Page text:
# Instantaneous velocity vs Instantaneous speed

Instantaneous velocity

When Δt is finite, v represents the average velocity.

$v=\frac{\mathrm{\Delta r}}{\mathrm{\Delta t}}=\frac{\mathrm{r₂ - r₁}}{\mathrm{t + \Delta t - t}}$

It is not accurate that we use the average velocity to represent the velocity at the moment t, because the velocity may vary in some cases. The average velocity cannot describe the motion of the object precisely, especially when we want to know the velocity at the moment t.

If we consider a shorter time interval or a smaller Δt, the smaller the difference between the average velocity and the velocity at moment t. You can imagine such a process: as Δt keeps decreasing, the difference between them becomes smaller and smaller; when Δt tends to zero, you can also interpret it as Δt is so very, very small so that the difference is negligible. Then the v calculated by the above formula is the instantaneous velocity at a certain moment. Instantaneous velocity is important in Newtonian physics because it helps determine the state of an object's motion at every moment.

$v=\frac{\mathrm{\Delta r}}{\mathrm{\Delta t}}\mathrm{\left(\Delta t\to 0\right)}$

Like the average velocity, the international unit of instantaneous velocity is the meter per second (m/s), while the other commonly used unit is the kilometer per hour (km/h). The direction of instantaneous velocity is the same as the direction of object motion at that moment.

Instantaneous speed

$v=\frac{s}{\mathrm{\Delta t}}$

Similar to the average velocity, a lot of information is lost when describing motion in terms of the average speed. For a more accurate description of motion, the average speed should be recorded for shorter intervals. If Δt tends to zero or is very, very small in the average speed formula, then v is the instantaneous speed at a given moment. It is a scalar that loses the information of direction. The international unit of instantaneous speed is the meter per second (m/s), and the other common unit is the kilometer per hour (km/h).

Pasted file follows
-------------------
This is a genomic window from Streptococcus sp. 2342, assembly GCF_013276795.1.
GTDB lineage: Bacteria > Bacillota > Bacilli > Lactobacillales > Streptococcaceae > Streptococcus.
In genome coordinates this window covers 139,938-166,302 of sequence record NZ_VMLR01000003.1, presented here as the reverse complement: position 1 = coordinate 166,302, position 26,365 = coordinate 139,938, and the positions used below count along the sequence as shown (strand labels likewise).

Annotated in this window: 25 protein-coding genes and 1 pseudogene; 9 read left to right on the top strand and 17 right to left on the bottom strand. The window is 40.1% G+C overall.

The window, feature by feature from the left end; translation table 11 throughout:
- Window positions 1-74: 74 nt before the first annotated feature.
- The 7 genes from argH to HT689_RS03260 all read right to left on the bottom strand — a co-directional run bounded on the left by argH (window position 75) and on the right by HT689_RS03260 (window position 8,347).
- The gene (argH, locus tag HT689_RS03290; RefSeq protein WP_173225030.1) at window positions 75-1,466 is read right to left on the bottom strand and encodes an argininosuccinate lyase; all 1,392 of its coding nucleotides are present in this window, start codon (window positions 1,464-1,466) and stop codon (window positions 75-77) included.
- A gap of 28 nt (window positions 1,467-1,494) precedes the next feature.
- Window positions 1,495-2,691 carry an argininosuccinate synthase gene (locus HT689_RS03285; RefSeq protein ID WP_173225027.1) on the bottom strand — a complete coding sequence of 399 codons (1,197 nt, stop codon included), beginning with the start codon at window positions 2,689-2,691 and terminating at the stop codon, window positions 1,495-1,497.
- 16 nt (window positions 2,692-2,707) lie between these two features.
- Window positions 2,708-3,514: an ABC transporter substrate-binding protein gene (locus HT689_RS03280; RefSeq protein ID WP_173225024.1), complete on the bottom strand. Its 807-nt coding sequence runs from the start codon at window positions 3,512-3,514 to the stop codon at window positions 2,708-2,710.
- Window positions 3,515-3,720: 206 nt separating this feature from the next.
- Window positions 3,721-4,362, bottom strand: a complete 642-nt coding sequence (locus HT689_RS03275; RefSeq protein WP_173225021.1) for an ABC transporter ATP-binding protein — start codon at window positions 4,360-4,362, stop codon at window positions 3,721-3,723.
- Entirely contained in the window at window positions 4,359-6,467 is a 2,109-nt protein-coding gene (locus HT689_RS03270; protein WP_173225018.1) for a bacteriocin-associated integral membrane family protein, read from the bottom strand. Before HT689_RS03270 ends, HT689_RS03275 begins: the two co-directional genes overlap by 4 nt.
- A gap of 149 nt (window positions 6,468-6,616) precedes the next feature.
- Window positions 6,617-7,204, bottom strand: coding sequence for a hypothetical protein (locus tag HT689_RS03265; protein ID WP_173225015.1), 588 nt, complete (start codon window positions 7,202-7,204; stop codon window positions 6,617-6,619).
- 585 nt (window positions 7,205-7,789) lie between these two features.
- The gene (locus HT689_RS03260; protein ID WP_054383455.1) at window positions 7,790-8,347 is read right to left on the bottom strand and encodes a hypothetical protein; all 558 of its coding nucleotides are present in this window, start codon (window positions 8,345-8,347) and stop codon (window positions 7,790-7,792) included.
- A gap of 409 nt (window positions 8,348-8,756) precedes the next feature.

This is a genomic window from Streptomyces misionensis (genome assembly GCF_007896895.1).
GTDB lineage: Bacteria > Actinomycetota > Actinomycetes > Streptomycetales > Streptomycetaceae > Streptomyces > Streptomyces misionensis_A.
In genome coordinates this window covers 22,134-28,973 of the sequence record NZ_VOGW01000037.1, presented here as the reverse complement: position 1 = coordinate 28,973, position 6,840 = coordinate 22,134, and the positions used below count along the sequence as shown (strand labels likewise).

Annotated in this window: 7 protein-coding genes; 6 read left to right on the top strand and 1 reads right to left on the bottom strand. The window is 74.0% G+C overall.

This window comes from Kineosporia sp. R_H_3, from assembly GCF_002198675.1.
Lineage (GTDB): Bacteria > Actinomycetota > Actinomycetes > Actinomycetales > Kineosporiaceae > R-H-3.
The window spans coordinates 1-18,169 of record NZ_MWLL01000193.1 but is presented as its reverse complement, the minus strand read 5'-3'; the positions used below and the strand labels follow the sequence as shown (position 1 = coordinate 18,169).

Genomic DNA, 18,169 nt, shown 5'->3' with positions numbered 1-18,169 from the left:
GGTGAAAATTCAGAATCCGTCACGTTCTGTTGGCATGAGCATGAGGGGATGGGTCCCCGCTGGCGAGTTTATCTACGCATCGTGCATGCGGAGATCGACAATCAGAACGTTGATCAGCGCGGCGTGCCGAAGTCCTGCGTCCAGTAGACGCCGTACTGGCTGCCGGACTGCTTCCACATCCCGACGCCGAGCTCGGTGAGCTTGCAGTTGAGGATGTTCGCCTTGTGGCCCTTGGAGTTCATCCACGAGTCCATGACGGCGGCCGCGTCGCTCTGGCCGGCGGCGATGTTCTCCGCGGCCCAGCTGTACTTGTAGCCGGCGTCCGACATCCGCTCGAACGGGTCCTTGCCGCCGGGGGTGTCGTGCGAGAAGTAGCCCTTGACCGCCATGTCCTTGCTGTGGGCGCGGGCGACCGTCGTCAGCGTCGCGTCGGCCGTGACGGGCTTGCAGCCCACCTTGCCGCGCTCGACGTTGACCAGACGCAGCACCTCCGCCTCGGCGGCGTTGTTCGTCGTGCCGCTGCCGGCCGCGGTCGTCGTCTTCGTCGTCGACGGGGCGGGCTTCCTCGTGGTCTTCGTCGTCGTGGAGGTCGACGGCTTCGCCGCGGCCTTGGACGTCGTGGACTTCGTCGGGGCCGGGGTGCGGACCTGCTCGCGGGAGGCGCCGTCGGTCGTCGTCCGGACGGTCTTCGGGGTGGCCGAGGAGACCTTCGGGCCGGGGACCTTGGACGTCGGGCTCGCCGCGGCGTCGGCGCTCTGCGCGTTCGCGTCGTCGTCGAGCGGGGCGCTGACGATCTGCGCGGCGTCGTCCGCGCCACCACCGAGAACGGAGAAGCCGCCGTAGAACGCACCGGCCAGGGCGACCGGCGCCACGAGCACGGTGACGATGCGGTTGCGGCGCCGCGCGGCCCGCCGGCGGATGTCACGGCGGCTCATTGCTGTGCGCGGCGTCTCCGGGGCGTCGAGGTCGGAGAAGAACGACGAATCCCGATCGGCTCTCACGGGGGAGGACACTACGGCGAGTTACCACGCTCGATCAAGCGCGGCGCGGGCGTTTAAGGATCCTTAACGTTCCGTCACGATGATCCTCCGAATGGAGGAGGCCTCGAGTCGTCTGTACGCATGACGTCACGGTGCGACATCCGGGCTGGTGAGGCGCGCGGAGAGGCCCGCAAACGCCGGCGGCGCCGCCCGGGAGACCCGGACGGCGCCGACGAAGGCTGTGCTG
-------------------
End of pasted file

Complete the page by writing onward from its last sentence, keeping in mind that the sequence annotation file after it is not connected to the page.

Due to the small time interval, the object can be considered to move along a straight line and without turning around. It means S=|Δr|, the distance is equal to the displacement magnitude. So the instantaneous speed is equal to the instantaneous velocity magnitude.

Instantaneous velocity vs instantaneous speed

Instantaneous velocityInstantaneous speed
whether it is a vectorvectorscalar
directionIt the same as motion directionnone
unitm/s
magnitudeinstantanous velocity magnitude = instantaneous speed=s/Δt，Δt→0
Can it accurately describe motionaccuratenot accurate, lack of direction
Instantaneous velocity vs average velocity

Instantaneous velocityaverage velocity
whether it is a vectorvectorvector
directionthe same as direction of motion at moment tthe same as direction of displacement during time interval Δt
unitm/s
magnitudeinstantanous velocity magnitude = instantaneous speed=s/Δt，Δt→0|Δr|/Δt, Δt is interval
Can it accurately describe motionaccuratenot accurate

Is the direction of motion the same as the direction of velocity?

From the definition of instantaneous velocity, we can know that the direction of motion is the same as the direction of instantaneous velocity. While the motion direction is not necessarily the same as the velocity direction, if the it refers to the average velocity. An object follows a straight line from A to B and then turns around to C. The direction of average velocity points from A to C, but the direction of motion changes along the way. Another example is an object following a curve from A to B. The direction of its velocity points from A to B. But the direction of motion is parallel to the tangent of the curve and changes from moment to moment.